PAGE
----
Songs lamenting a Greek crisis

Greeks turned secretly melancholic in the mid-1970s, when they started singing about their existential crisis, some forty years before confronting it.

A penetrating morning cold/αγιάζι engulfed Greek music in 1973, with a male chorus intoning on a cantus firmus: “Πάρε το δρόμο το στενό,/στενό και δε σε βγάζει,/το μονοπάτι σκοτεινό,/ το δέρνει αγιάζι.”  When the mourning chorus stops, it is followed by a bouzouki solo playing (without any acknowledgement) the Vassilis Tsitsanis bouzouki solo from the opening credits of the movie Stella (1955).

This stark song was just a premonition.  Lamenting the bankruptcy of national tradition and personal integrity became a common theme in popular music following the fall of the junta in 1974. It came to haunt several pieces but found its most powerful expression in certain songs explicitly devoted to it, such as the following ones (in chronological order, with names of singer, lyricist, and composer):

“Λένγκω (Ελλάδα)” (1975): Χάρις Αλεξίου – Γιάννης Μαρκόπουλος

“Μάνα μου Ελλάς” (1983): Νίκος Δημητράτος – Nίκος Γκάτσος & Σταύρος Ξαρχάκος

“Αχ Ελλάδα” (1984): Μ. Ρασούλης – Βάσω Αλαγιάννη & Μανώλης Ρασούλης

“Ελένη” (1986): Ρίτα Αντωνοπούλου – Μπάμπης Τσικληρόπουλος & Θ. Μικρούτσικος

“Κωλοέλληνες” (1989): Διονύσης Σαββόπουλος

“Καλημέρα Ελλάδα” (2006): Goin’ Through

The theme of collective and individual degeneration had not appeared in the music of the 1950s and ‘60s, when Greeks were feeling increasingly empowered and optimistic. In 1964 they were singing “Της δικαιοσύνης ήλιε νοητέ” from Odysseas Elytis’ Άξιον Εστί and in 1966 “Αυτές οι καρδιές δε βολεύονται παρά μόνο στο δίκιo” from Yannis Ritsos’ Ρωμιοσύνη. They were envisioning a new, post-Cold War Greece where the people and the land, history and justice, the nation and the government would become one. Some ten years later, Mikis Theodorakis was still setting the poetry of Ritsos to music and exhorting people: “Τη Ρωμιοσύνη μην την κλαις” (1974). Yet by that time the anti-junta struggle for freedom and democracy had turned more into an ethnocentric quest for national homogeneity and continuity. This development was especially pronounced in the trajectory of Dionysis Savvopoulos who in 1965 was singing “όλη η Ελλάδα ατέλειωτη παράγκα” and about “Τα πουλιά της δυστυχίαςwhichζουν σε χώρα συμφορά” but before long he was invoking the Balkans (Μπάλλος, 1971) and Pontos (Μαύρη θάλασσα, 1972) with irridentist nostalgia.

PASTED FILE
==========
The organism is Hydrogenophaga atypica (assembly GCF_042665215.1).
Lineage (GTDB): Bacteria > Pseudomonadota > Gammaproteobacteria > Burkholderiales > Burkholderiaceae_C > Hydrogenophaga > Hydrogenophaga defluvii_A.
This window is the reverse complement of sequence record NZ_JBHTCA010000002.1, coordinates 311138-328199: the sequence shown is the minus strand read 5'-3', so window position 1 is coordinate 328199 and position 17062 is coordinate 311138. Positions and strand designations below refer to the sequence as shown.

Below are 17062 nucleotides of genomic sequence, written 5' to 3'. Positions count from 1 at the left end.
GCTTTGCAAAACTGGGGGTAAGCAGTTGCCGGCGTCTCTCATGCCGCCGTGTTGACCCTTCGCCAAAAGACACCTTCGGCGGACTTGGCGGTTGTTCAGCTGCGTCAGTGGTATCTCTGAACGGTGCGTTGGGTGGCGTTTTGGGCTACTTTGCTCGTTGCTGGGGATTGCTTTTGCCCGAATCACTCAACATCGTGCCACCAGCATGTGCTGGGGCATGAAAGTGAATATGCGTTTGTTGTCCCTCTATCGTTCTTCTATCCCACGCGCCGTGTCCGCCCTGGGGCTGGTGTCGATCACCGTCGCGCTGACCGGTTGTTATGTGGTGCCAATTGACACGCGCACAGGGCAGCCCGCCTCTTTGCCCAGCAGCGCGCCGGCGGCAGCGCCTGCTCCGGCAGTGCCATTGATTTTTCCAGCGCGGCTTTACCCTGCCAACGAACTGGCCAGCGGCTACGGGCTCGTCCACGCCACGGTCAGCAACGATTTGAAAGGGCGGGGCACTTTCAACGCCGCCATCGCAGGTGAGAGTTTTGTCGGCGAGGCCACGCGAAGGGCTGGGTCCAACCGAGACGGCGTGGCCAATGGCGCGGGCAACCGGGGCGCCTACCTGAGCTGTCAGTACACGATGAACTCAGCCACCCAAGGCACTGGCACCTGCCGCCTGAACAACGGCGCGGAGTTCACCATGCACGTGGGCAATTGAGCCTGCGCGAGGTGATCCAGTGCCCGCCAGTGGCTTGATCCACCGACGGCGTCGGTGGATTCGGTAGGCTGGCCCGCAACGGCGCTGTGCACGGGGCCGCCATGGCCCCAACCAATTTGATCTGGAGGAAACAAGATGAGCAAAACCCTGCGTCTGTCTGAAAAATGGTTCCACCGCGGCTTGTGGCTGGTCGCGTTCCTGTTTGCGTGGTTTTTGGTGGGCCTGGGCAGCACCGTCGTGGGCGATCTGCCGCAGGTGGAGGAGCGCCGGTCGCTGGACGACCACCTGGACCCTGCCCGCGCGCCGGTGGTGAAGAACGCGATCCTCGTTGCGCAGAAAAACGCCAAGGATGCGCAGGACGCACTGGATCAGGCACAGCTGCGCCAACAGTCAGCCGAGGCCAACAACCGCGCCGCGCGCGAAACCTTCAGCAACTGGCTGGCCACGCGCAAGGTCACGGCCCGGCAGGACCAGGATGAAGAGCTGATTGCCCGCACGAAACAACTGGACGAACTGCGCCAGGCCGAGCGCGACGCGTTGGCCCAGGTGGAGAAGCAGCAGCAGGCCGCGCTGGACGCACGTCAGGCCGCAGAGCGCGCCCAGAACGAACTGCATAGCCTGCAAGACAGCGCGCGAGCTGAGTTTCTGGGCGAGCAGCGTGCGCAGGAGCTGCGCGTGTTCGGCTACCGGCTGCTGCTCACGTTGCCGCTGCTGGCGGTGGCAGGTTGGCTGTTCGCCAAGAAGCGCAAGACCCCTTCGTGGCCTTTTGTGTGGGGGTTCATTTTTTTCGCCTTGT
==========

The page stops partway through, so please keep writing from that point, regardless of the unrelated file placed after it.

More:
The genre of the lament for Greece emerged full-fledged with the song “Λένγκω (Ελλάδα)”, released in 1975. Markopoulos, its composer, had been a leading figure during the junta in the turn of cultural resistance from political radicalism to national conservativism. His song cycle Ιθαγένεια (1972) was an unabashed celebration of Greek anteriority and superiority. Yet a few years later he wrote a wrenching lament for the fading dream of freedom. “Λένγκω” launched a twenty-year period when, in the midst of ideological triumphalism and material prosperity, a few songs anticipated and mourned the coming decline of the country (though not necessarily Hellenism).   This period started right after the junta and closed after the end of the 2004 Athens Olympic Games, an even greater moment of national triumphalism. Once the era of decline and crisis began in the mid-2000s, the lament lost its cogency because the fears it expressed were coming true. There was no reason any more for music to warn the Greeks since what it used to anticipate had become their daily reality.  In fact, composer after composer admitted publicly their artistic exhaustion.